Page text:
Projections with High Categorical Correlations

Adam Jones (OF – ARI)
As it turns out, my most accurate projection (by sum of Z-scores) was veteran outfielder Adam Jones. I suppose projecting a durable veteran with consistent year-to-year numbers isn’t all that surprising. However, I overestimated a little in plate appearances. I had him for 575 PA and he finished with 528 PA. The rest looked almost identical. I pegged his home runs and steals, missed his RBI by three, runs by two, AVG by .005 and OBP by just .001. 

Kris Bryant (3B – CHC)
I was down on Bryant coming into 2019 and nearly nailed his projections. He was dealing with injuries in 2018 so there was a high probability for a rebound but I didn’t see the superstar numbers coming back and I was right. My projections matched three of Bryant’s final numbers in AVG – .282, home runs – 31, and steals – 4. I missed his plate appearance total by just six and was very close on runs, RBI, and OBP. Being a Cubs fan, I’ve seen enough of KB to know who he is. The juiced ball dwarfed his numbers a bit even though he still managed a very productive season.



Ryan Braun (1B/OF – MIL)
What do you know, another veteran! Braun always misses time. You can bank of 125-135 games from him every year. The lower plate appearance projection actually allows me to provide more accurate projections. He still has some power, speed, and decent contact rates. As I mentioned earlier, the projection starts with the PA total and goes from there. 

J.D Martinez (OF – BOS)
Martinez’s numbers did not appear to be aided by the juiced ball. This helped my projections match his final numbers. With almost five years of consistent metrics from JDM, is a player I can count on and feel confident with where his numbers ultimately lie. His elevated BABIP and high home run rate helped me peg his AVG and OBP. I slightly over-projected his home run total but the runs and RBI are once again very high hitting cleanup for a great Red Sox lineup.

Domingo Santana (OF – SEA)
This one is interesting. Domingo was granted a fresh start in Seattle making him a prime bounce-back candidate in 2019. However, I was not projecting a career-year that matched his 2017. I thought he played over his head a little bit that season. So, I lowered his home run total based on his low fly ball rate but given his quality of contact, kept his BABIP elevated. That’s how I nailed his average and home run total. Not knowing exactly where he would hit in the order threw off the run and RBI totals a some, but still relatively close.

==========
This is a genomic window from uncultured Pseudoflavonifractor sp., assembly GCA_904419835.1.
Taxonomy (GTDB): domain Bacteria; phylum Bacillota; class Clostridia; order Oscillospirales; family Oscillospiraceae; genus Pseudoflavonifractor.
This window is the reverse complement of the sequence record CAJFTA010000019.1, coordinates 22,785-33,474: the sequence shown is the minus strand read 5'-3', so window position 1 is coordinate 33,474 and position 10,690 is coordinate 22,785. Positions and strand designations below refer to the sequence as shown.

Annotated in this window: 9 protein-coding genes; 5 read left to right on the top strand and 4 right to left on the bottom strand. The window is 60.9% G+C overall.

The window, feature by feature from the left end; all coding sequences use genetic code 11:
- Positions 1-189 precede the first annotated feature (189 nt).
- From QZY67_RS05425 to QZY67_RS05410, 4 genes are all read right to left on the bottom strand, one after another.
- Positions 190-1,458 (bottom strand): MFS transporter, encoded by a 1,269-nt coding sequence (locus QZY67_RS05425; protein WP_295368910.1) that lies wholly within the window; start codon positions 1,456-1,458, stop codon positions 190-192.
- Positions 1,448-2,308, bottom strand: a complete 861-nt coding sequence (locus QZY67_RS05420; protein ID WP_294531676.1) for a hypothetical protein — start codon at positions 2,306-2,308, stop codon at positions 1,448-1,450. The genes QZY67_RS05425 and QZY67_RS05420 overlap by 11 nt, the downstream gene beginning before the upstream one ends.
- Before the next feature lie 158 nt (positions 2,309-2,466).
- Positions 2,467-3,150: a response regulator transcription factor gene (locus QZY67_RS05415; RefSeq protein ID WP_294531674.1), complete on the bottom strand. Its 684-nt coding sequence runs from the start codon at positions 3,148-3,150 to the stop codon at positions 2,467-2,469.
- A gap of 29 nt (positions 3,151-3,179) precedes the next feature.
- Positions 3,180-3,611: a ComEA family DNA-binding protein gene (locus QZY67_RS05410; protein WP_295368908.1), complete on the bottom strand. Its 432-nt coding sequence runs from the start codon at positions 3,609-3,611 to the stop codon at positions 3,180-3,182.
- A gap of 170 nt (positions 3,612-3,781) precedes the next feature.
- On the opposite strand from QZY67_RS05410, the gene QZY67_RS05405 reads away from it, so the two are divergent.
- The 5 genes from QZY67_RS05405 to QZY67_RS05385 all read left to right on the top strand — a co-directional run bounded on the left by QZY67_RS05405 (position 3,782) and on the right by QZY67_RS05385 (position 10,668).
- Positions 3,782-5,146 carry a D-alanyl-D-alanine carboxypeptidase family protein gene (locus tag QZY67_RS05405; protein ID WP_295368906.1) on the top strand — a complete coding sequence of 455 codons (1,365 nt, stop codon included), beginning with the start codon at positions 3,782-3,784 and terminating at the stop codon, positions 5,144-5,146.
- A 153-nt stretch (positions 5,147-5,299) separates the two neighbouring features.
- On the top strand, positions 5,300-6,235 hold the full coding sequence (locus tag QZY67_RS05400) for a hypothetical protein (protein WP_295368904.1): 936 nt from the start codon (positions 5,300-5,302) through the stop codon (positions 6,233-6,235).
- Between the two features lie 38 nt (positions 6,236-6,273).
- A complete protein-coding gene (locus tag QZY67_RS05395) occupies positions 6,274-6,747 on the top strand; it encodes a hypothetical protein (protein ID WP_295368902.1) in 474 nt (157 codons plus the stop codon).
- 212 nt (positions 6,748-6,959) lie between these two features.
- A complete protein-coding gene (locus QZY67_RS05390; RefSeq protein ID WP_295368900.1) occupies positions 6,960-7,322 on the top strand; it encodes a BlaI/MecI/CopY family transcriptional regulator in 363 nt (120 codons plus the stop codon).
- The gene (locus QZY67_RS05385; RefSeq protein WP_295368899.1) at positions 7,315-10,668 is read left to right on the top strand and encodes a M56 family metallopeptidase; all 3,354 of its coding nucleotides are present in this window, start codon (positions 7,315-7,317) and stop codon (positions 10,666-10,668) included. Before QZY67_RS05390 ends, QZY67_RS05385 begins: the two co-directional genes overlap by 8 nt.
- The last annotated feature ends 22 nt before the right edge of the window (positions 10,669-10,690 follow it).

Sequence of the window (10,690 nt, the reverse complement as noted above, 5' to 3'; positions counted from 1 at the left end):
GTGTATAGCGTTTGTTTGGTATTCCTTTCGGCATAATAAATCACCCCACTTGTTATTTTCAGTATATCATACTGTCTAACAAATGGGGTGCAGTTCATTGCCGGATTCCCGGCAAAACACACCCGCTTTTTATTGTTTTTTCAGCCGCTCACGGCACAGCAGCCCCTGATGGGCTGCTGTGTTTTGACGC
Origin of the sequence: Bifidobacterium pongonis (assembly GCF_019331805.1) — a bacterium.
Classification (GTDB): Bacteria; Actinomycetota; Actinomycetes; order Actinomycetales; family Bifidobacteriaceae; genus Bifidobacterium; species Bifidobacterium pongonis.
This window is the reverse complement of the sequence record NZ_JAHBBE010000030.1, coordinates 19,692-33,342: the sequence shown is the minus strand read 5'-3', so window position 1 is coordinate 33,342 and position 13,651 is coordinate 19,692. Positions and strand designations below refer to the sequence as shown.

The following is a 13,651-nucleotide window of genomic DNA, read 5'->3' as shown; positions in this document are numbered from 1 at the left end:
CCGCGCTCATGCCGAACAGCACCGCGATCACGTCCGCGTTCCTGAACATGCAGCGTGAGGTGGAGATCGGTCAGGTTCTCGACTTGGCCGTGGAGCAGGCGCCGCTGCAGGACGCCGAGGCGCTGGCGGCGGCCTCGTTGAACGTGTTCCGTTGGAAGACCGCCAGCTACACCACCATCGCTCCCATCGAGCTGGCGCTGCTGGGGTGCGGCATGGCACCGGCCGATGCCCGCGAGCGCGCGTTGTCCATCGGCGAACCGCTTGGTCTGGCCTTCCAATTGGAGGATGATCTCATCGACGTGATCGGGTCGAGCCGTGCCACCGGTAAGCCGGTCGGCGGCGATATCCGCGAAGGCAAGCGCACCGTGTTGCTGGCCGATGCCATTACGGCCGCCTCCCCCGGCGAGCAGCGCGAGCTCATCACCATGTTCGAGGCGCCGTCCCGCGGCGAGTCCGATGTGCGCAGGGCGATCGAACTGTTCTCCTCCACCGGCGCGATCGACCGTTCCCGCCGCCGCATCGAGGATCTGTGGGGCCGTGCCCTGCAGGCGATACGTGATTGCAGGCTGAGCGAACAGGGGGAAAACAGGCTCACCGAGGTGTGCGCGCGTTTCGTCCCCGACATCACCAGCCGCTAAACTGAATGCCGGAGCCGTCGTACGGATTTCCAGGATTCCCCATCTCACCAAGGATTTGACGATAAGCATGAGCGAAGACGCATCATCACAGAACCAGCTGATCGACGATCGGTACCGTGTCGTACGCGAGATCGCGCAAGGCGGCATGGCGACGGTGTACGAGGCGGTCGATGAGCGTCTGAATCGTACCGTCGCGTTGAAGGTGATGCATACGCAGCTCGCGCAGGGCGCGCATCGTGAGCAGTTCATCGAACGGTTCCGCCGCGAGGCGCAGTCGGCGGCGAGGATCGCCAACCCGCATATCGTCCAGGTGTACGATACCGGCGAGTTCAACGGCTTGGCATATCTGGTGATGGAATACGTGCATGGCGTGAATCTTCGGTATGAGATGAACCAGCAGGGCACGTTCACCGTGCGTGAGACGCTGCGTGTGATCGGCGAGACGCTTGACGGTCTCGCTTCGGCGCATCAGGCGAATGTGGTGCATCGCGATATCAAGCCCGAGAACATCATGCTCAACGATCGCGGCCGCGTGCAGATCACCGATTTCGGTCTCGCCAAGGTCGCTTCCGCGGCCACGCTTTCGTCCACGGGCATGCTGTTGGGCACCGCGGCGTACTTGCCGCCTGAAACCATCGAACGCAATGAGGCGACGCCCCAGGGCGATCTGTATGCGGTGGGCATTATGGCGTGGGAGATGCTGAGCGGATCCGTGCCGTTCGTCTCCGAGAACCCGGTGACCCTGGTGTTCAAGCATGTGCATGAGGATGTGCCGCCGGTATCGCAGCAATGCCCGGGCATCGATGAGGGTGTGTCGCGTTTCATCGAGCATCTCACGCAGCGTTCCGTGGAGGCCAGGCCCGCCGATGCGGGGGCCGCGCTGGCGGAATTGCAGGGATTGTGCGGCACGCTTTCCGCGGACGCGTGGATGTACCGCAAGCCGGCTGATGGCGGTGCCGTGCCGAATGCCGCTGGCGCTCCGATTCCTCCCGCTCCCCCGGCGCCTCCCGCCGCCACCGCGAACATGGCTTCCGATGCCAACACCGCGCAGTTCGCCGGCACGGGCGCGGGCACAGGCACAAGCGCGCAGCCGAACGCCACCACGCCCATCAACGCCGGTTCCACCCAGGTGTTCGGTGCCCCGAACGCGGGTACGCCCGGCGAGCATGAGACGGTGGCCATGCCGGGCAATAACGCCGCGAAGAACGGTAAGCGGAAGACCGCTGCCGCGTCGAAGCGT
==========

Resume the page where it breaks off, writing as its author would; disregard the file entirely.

Adam Frazier (2B – PIT)
I was a fan of Frazier as a deep league option for batting average and runs in 2019. Unfortunately, he did not take advantage of the juiced ball and took a step back in xwOBA. I just about nailed his PA and rate stats but inflated his home run and stolen base totals expecting a step forward in those departments. 

Brandon Crawford (SS – SFG)
I’m surprised I even projected Crawford. I thought he might be too deep but he plays every day because of his elite defense. I was not a fan of his heading into the season and he actually performed worse than my projections but is was close. His metrics are extremely underwhelming and his skills are declining. I don’t expect more than 500 PA for Crawford next year and he may be out of the league by 2021.

Justin Turner (3B – LAD)
Like Braun, Turner is a veteran talent who regularly misses time due to injury. Turner’s skills are strong and extremely consistent year-to-year. I’ve said it before, if Turner could get 650 PA, he would be a borderline top-25 player. His contact rates are strong as are his quality of contact skills, so he’d be a beast in four categories IF he ever stays healthy. So again, being accurate on his PA turned out to be the main factor in Turner’s projection. 


Michael Conforto (OF – NYM)
Did Conforto disappoint in 2019? Of course not. He hit 33 homers, drove in 92 runs, and stole seven bases. That’s a great year if it was 2018 or 2015 but it was 2019. Remember, my projections were made prior to the knowledge that the ball was juiced, so I was expecting a step forward for Conforto but he didn’t quite deliver the breakout some (including myself) were hoping for.

C.J. Cron (1B – MIN)